4. Reduce a, b, and" to fractions having a common denominator. mortal glory. 2. The enemies were wearied by the length of the con.
V fict. 3. The enemies, wearied by the length of the conflict, left the
5. Reduce and (field of) battle. 4. He acquired virtue. 5. In whatever port of the
to fractions having a common denoininator. world a good man is, he will be loved by friends. 6. He who has ac
6. Reduce quired virtue, in whatever part of the world he is, will be loved by us.
to fractions having a common denominator.
56 7. Courage is eager for danger. 8. Courage does not reflect on what
may be about to suffer. 9. Courage is eager for danger, and whither 7. Reduce b, and to fractious having a common denominator, it turns, does not think of what it will suffer. 10. Augustus did not suffer himself to be called a lord.
3c 1 11. Some animals are destitute of 8. Reduce
and to fractions having a common denominator. reason, others use reason. 12. The soul having escaped, the body is
3 worth nothing.
3x b 13. The memory of illustrious men, even when dead,
and has influence with us.
to fractions having a common denominator. 14. It is worthy of a king to aid the fallen.
4c 5 15. It is peculiar to folly to perceive the faults of others and to forget
a 5 8x its own.
1 16. We onght to do our best to benefit very many persons.
to fractions having a common denominator. 17. To be angry with those whom we ought to love is wickedness. 18.
44 Friendships, acquaintances, and neighbourhoods contain some pleasure
11. Reduce 17, ", a, and to fractions having a common de(something of pleasure). 19. We understand our advartages better by nominator. being without them, than by enjoying them. 20. What pleasure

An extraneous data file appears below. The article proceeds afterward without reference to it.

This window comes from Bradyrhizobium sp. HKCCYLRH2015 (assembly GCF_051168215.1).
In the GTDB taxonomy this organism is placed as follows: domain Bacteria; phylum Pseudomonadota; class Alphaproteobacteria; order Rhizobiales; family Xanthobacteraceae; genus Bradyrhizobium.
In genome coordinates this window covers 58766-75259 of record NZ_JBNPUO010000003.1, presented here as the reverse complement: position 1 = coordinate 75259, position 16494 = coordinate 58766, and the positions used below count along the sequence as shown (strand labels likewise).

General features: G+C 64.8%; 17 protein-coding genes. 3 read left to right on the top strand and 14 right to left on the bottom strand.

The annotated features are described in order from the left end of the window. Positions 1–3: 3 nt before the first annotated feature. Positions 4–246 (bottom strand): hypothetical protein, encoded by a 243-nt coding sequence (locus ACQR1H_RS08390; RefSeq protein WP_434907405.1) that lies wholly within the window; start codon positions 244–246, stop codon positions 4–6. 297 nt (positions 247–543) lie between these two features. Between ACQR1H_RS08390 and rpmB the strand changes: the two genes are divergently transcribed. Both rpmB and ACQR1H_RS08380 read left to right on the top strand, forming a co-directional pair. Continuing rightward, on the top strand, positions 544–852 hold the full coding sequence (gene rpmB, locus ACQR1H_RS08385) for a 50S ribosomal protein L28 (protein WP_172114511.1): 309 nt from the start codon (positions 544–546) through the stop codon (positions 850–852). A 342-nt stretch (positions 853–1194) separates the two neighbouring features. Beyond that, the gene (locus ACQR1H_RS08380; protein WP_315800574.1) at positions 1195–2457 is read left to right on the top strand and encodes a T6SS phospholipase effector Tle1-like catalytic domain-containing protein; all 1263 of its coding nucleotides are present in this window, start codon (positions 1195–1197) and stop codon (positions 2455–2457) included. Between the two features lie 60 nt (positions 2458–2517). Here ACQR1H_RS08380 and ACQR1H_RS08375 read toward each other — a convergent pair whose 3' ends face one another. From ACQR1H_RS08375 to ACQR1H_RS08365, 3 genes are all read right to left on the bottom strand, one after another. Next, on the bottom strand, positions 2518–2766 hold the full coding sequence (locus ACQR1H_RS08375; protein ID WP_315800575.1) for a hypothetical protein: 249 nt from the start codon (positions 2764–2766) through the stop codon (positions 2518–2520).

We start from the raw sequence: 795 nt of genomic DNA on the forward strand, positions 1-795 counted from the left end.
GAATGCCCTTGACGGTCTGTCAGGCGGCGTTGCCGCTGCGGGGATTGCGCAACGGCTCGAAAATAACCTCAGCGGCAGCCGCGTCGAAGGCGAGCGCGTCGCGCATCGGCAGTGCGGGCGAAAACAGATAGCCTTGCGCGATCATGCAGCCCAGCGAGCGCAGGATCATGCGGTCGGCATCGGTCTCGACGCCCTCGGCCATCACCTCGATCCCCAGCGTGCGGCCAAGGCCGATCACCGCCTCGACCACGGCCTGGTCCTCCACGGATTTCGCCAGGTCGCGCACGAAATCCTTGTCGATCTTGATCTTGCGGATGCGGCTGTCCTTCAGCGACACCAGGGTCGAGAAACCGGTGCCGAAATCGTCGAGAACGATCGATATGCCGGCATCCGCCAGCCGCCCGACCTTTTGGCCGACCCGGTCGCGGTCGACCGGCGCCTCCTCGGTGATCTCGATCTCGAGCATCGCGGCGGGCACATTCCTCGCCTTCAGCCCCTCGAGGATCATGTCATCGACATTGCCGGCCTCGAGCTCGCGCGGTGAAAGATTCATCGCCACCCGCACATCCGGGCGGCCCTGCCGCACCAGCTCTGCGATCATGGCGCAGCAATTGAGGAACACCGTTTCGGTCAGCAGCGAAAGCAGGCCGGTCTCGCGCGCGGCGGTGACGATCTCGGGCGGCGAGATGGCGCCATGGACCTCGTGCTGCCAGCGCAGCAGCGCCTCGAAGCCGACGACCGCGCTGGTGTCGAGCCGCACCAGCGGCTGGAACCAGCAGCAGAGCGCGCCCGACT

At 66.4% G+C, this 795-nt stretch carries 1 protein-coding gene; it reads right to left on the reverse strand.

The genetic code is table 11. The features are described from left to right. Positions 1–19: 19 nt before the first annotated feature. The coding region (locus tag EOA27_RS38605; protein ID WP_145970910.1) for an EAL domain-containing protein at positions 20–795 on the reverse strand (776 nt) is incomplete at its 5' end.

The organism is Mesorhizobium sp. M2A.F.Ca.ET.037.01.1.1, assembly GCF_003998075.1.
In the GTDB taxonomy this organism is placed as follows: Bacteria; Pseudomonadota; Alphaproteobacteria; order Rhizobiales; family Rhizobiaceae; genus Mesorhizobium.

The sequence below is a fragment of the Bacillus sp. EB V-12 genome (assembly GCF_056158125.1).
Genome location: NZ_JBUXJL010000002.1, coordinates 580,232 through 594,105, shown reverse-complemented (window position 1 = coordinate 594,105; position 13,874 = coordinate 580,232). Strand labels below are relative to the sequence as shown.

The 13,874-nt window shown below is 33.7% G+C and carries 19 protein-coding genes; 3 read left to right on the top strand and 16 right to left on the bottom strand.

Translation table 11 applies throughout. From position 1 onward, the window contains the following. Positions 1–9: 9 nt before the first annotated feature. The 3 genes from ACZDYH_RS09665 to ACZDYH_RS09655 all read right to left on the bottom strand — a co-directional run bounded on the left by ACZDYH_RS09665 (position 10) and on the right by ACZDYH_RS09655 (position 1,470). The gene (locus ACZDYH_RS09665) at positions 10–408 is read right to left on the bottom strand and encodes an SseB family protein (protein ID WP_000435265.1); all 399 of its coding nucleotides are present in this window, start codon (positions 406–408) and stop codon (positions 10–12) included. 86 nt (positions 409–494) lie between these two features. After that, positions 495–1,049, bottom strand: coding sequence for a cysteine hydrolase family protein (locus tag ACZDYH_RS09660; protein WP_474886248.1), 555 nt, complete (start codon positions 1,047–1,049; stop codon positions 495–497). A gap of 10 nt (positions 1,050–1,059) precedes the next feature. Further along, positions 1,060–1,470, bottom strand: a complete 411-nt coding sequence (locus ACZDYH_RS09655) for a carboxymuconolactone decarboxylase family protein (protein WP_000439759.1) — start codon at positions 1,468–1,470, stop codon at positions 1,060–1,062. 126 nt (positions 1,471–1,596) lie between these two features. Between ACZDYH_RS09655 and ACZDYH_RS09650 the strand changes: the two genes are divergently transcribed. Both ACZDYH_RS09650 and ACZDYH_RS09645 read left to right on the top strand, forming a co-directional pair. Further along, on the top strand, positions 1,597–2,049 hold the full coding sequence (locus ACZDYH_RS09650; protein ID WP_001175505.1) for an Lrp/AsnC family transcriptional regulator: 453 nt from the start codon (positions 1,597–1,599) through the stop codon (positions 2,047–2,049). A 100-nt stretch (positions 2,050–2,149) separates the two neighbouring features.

12. Reduce and friendships, acquaintances, and neighbourhoods contain, we understand
to fractions having a common denominator, better by being without them, than by enjoying them. 21. Fresh men
1 always succeeded wearied ones.
to fractions having a common + 2 + x + 1
1 EXERCISE 116.-ENGLISH-LATIN.
1 1. Felicitas virtute nititur. 2. Nititur ne hominibus felicitas? 3. 14. Reduce
to fractions having a common Non, felicitas Deo nititur.
ax + ao
x + a 4. Excolere virtutem eniti debemus. 5. denominator.
es are equal to
b + c
a + b
* + a
1 2 3 4
5 15. Reduce and to fractions having a com- 16. Reduce
24xy – 4802
to a whole number, 2ab' 360° 4củ' 5do Gef
12x mon denominator.
ab + e + dr + ax + am 17. Reduce
to a whole or mixed number, 132. To reduce an improper fraction to a whole or mixed
18. Reduce the four next examples to their lowest terms :quantity.
bx + by Divide the numerator by the denominator, the quotient with the
qab (1.) (2.) (3.)
aac remainder in a fractional form is the answer. [See Art. 106.]
ac + abc
ar 133. To reduce a mixed quantity to an improper fraction.
to a common denominator. y